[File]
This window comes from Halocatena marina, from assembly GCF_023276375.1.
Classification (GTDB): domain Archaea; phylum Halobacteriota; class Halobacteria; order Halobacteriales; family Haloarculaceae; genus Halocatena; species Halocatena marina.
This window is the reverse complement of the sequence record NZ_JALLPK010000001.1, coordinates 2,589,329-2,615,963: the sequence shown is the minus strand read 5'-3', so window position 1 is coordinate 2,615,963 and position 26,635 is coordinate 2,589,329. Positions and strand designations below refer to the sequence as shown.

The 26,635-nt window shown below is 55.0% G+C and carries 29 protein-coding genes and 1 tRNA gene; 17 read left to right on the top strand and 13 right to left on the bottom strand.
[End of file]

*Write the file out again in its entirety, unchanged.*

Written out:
This window comes from Halocatena marina, from assembly GCF_023276375.1.
Classification (GTDB): domain Archaea; phylum Halobacteriota; class Halobacteria; order Halobacteriales; family Haloarculaceae; genus Halocatena; species Halocatena marina.
This window is the reverse complement of the sequence record NZ_JALLPK010000001.1, coordinates 2,589,329-2,615,963: the sequence shown is the minus strand read 5'-3', so window position 1 is coordinate 2,615,963 and position 26,635 is coordinate 2,589,329. Positions and strand designations below refer to the sequence as shown.

The 26,635-nt window shown below is 55.0% G+C and carries 29 protein-coding genes and 1 tRNA gene; 17 read left to right on the top strand and 13 right to left on the bottom strand.